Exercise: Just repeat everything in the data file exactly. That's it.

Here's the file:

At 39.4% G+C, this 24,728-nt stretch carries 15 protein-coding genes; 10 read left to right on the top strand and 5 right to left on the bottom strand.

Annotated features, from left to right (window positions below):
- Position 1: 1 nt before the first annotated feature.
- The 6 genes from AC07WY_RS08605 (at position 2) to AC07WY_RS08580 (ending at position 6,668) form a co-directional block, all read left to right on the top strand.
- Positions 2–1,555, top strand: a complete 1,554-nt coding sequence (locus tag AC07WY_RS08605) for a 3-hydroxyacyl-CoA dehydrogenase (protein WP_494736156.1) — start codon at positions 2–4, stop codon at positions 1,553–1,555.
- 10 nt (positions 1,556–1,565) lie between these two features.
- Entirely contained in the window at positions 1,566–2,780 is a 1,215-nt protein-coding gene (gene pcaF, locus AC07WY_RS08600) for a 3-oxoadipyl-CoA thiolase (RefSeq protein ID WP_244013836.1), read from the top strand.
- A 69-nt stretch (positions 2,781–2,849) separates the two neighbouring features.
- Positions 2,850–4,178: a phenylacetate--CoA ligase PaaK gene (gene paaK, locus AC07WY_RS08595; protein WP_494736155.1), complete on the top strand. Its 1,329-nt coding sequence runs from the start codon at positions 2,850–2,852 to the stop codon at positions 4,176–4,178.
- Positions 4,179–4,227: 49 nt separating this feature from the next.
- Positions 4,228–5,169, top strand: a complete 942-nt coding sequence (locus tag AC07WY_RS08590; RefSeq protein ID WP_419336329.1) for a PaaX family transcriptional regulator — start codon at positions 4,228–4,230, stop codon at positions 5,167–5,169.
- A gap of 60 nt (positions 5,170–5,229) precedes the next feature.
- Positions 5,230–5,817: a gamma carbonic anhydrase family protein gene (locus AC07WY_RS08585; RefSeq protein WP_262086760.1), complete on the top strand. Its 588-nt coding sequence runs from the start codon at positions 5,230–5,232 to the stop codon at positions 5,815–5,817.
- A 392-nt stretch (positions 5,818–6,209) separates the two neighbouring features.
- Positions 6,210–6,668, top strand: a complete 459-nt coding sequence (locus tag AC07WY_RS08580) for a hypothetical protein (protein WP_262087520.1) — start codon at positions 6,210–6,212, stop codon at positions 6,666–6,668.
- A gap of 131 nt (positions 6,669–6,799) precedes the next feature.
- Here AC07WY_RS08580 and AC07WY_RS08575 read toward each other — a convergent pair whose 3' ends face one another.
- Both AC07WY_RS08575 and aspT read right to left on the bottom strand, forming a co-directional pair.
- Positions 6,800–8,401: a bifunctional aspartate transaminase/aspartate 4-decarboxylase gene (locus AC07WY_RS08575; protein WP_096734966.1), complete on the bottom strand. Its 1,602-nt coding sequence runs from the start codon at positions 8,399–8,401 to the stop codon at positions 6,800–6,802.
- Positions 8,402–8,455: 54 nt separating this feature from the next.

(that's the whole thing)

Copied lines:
At 39.4% G+C, this 24,728-nt stretch carries 15 protein-coding genes; 10 read left to right on the top strand and 5 right to left on the bottom strand.

Annotated features, from left to right (window positions below):
- Position 1: 1 nt before the first annotated feature.
- The 6 genes from AC07WY_RS08605 (at position 2) to AC07WY_RS08580 (ending at position 6,668) form a co-directional block, all read left to right on the top strand.
- Positions 2–1,555, top strand: a complete 1,554-nt coding sequence (locus tag AC07WY_RS08605) for a 3-hydroxyacyl-CoA dehydrogenase (protein WP_494736156.1) — start codon at positions 2–4, stop codon at positions 1,553–1,555.
- 10 nt (positions 1,556–1,565) lie between these two features.
- Entirely contained in the window at positions 1,566–2,780 is a 1,215-nt protein-coding gene (gene pcaF, locus AC07WY_RS08600) for a 3-oxoadipyl-CoA thiolase (RefSeq protein ID WP_244013836.1), read from the top strand.
- A 69-nt stretch (positions 2,781–2,849) separates the two neighbouring features.
- Positions 2,850–4,178: a phenylacetate--CoA ligase PaaK gene (gene paaK, locus AC07WY_RS08595; protein WP_494736155.1), complete on the top strand. Its 1,329-nt coding sequence runs from the start codon at positions 2,850–2,852 to the stop codon at positions 4,176–4,178.
- Positions 4,179–4,227: 49 nt separating this feature from the next.
- Positions 4,228–5,169, top strand: a complete 942-nt coding sequence (locus tag AC07WY_RS08590; RefSeq protein ID WP_419336329.1) for a PaaX family transcriptional regulator — start codon at positions 4,228–4,230, stop codon at positions 5,167–5,169.
- A gap of 60 nt (positions 5,170–5,229) precedes the next feature.
- Positions 5,230–5,817: a gamma carbonic anhydrase family protein gene (locus AC07WY_RS08585; RefSeq protein WP_262086760.1), complete on the top strand. Its 588-nt coding sequence runs from the start codon at positions 5,230–5,232 to the stop codon at positions 5,815–5,817.
- A 392-nt stretch (positions 5,818–6,209) separates the two neighbouring features.
- Positions 6,210–6,668, top strand: a complete 459-nt coding sequence (locus tag AC07WY_RS08580) for a hypothetical protein (protein WP_262087520.1) — start codon at positions 6,210–6,212, stop codon at positions 6,666–6,668.
- A gap of 131 nt (positions 6,669–6,799) precedes the next feature.
- Here AC07WY_RS08580 and AC07WY_RS08575 read toward each other — a convergent pair whose 3' ends face one another.
- Both AC07WY_RS08575 and aspT read right to left on the bottom strand, forming a co-directional pair.
- Positions 6,800–8,401: a bifunctional aspartate transaminase/aspartate 4-decarboxylase gene (locus AC07WY_RS08575; protein WP_096734966.1), complete on the bottom strand. Its 1,602-nt coding sequence runs from the start codon at positions 8,399–8,401 to the stop codon at positions 6,800–6,802.
- Positions 8,402–8,455: 54 nt separating this feature from the next.